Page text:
Christabel Edwards explains her perspective on gender, toys, and marketing.
Many transgender people will say that they realised they were different at a very early age and so for us the rigid gender policing of the toys we play with can result in lasting damage and hurt. I am no exception to this.
I am a transgender woman; I was classified as male at birth and I transitioned to female in my thirties.
The ‘wrong’ toys
One of my earliest memories is as a child at playgroup at the local village hall. How old was I? Two or three maybe? I was playing with toys along with some other children in a side room off the main hall when one of the staff came in. She picked me up and took me from the toys I was playing with and put me down next to different toys on the other side of the room, so I went back to where I’d been enjoying myself. Then the same thing happened again; a pair of arms picked me up and placed me with the other toys. I wasn’t interested, so I went back again.
The third time I was holding a Hamble type doll which was grabbed away from me and I was smacked or scolded. I can’t remember which, but I was upset as I was the only child who’d been treated that way.
I learned my lesson, and from then on would only play with a very limited range of toys. At that age I couldn’t easily differentiate between “boy” and “girl” toys for myself, so I became unadventurous and my social exclusion followed.
Would it be different now?
This was the mid-seventies. If anything I think the problem of gendered toys is now far worse, even though parental attitudes towards gender diversity are probably more liberal. In those days it wasn’t unusual to see children playing with what would now be considered “opposite gender” toys in catalogue illustrations; nor was there quite so much sickly pink on offer.
Now as I shop for presents for nieces and nephews I see that the gender roles are increasingly demarcated, with girls forced towards domesticity and beauty, whereas adventure and science toys are definitely for boys only.
Why? Why are manufacturers and retailers excluding 50% of their potential market for every item? Where’s the business sense in that?
Punishment leads only to fear
Being punished before I was three for wanting to play in the ”wrong” role was almost certainly behind my lack of confidence in coming out as transgender. This left me in a horrible limbo well into my thirties.
I had learned in my formative years that any expression of my femininity was ‘naughty’, which prevented me from alerting my own liberal-minded parents, who I now know would have been accepting and supportive. It set me up for a lifetime of loneliness, lack of social bonding and being an outcast.
I’m still shocked that as a child I was prevented from expressing myself in a safe and supervised environment where I was doing no harm either to myself or others.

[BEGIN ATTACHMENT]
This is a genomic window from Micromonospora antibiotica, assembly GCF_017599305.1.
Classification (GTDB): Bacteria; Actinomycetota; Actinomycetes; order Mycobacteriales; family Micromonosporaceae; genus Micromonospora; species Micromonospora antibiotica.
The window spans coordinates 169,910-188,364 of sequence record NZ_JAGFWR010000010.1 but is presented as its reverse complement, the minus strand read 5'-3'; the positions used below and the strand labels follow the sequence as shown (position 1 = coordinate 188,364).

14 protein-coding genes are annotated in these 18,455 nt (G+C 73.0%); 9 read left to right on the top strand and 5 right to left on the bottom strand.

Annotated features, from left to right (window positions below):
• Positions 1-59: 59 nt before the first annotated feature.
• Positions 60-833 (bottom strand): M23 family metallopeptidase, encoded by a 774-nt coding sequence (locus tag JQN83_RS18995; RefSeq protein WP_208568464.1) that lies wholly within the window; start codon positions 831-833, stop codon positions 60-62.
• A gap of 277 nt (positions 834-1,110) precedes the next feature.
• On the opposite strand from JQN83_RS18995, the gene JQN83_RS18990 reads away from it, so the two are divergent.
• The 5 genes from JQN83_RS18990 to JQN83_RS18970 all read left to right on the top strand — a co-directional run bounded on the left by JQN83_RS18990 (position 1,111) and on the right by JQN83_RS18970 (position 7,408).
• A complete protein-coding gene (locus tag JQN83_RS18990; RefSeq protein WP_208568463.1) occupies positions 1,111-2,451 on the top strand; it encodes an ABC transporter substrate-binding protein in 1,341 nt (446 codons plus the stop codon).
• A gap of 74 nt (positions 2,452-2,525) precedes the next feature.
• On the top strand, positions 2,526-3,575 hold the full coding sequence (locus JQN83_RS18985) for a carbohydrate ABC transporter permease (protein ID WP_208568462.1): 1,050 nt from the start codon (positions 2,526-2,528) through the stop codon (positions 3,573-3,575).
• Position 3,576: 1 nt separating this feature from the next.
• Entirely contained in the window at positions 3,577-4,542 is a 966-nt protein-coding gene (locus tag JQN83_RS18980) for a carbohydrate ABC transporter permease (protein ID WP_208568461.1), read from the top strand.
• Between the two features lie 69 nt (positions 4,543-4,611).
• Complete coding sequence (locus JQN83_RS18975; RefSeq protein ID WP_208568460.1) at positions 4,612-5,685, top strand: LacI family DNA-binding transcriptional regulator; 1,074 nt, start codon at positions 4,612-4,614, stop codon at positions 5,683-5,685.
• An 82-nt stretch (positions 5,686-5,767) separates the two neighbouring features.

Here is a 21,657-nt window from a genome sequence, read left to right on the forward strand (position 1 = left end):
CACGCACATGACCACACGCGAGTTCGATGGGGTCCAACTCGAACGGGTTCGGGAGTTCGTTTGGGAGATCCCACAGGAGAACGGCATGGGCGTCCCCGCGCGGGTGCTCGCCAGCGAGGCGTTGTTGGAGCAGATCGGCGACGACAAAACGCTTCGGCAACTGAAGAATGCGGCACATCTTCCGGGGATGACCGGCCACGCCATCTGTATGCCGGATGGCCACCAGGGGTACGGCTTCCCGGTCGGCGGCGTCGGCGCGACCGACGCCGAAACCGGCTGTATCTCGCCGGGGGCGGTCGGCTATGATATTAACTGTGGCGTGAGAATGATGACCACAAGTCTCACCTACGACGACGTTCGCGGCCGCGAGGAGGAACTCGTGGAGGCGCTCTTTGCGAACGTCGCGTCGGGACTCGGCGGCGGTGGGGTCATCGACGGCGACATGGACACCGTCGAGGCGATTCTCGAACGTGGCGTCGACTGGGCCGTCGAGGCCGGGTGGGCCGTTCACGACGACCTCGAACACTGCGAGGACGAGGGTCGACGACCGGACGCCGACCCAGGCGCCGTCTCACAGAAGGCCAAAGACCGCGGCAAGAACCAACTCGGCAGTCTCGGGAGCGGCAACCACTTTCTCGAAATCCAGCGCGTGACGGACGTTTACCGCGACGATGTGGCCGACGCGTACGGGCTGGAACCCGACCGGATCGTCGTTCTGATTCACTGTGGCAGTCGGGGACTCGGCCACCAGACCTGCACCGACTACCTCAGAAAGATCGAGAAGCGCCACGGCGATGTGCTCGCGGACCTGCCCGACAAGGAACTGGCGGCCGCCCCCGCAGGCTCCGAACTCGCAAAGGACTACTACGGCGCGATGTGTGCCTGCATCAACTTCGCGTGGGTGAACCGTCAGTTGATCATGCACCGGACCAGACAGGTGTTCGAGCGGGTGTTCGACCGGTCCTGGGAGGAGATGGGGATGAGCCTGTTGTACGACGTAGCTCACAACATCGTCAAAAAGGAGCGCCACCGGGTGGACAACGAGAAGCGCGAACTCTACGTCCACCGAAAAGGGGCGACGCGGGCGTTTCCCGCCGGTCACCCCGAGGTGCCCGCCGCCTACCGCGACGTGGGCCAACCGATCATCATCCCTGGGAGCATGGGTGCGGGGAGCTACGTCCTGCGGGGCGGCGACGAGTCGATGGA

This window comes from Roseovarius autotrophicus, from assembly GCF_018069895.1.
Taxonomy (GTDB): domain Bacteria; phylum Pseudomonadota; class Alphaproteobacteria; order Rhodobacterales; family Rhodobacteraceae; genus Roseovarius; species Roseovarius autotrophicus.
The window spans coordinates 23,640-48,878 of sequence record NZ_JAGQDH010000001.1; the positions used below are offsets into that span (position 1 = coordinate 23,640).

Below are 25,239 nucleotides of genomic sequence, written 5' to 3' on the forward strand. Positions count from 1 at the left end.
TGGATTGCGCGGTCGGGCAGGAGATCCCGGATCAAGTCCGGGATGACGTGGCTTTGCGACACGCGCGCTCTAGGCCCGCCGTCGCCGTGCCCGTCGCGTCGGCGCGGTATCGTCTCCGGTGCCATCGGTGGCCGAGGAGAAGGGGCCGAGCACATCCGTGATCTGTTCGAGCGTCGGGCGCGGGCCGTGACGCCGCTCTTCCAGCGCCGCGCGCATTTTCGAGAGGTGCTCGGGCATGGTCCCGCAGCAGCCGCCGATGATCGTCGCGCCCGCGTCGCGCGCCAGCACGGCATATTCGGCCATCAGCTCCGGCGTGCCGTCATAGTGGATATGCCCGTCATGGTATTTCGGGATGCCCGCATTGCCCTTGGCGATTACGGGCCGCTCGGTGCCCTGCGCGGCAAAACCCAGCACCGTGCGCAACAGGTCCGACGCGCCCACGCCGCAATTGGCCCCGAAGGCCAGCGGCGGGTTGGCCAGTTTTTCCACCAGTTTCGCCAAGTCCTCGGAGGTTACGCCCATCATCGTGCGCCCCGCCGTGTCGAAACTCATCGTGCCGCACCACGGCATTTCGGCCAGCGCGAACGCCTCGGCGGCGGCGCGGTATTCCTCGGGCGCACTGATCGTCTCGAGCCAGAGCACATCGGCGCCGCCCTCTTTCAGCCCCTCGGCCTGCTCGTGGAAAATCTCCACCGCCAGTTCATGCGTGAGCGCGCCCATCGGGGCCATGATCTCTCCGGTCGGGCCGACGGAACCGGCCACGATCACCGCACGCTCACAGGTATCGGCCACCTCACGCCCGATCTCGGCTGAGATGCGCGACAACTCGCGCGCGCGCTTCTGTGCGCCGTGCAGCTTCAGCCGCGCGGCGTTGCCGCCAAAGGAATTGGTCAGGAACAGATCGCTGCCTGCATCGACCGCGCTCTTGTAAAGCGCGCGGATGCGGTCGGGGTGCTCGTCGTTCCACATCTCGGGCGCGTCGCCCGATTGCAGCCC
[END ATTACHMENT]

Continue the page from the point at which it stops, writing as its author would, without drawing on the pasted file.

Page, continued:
To this day socialising still doesn’t come naturally even now that I’m confident in my own body. Our childhood years, especially younger than five, are the time at which we take on the bulk of the social conditioning which will carry us through our lives. The things that harm us then are the things which frighten us forever and the lessons we learn aren’t easily put aside. And so it was for me and thousands of other transgender people, as well as anyone else whose interests and identities diverge from the perceived (or imposed) norm.
The weight of peer pressure
My fear now is that any kind of variance from such strictly enforced gender marketing will be social suicide for any child who is ever exposed to peer-pressure.
Which young girl with the aptitude to make great scientific discoveries may be turned away from realising that potential because it’s not what society expects of her?
How many more boys will grow up believing it’s unmanly to iron their own shirts and cook their own dinner?
And how many more transgender, intersex and gender-nonconforming kids will be forced into loneliness, despair and self-harm because they are too afraid to express their own personalities through the toys they play with?
Gender is a spectrum
I’m conscious that my argument might suggest that transgender people are reinforcing gender stereotypes by wanting to play only with “opposite-gender” toys but this is not the case; most of us gain our enjoyment from a variety of different pursuits.
Gender is a spectrum, not an either/or absolute. Many young boys have no desire to play with ultra-macho things like guns. There are plenty of women who are car enthusiasts, and some of the best chefs are men.
We should all have the opportunity to play with the toys which best express our personalities and shape the people we are to become. Everyone should be allowed to find their own space on the gender spectrum and maximise their future potential without having their whole life defined by a cursory glance from a midwife at birth.
Christabel works with Trans Media Watch, a charity which works to improve media representation of trans and intersex people.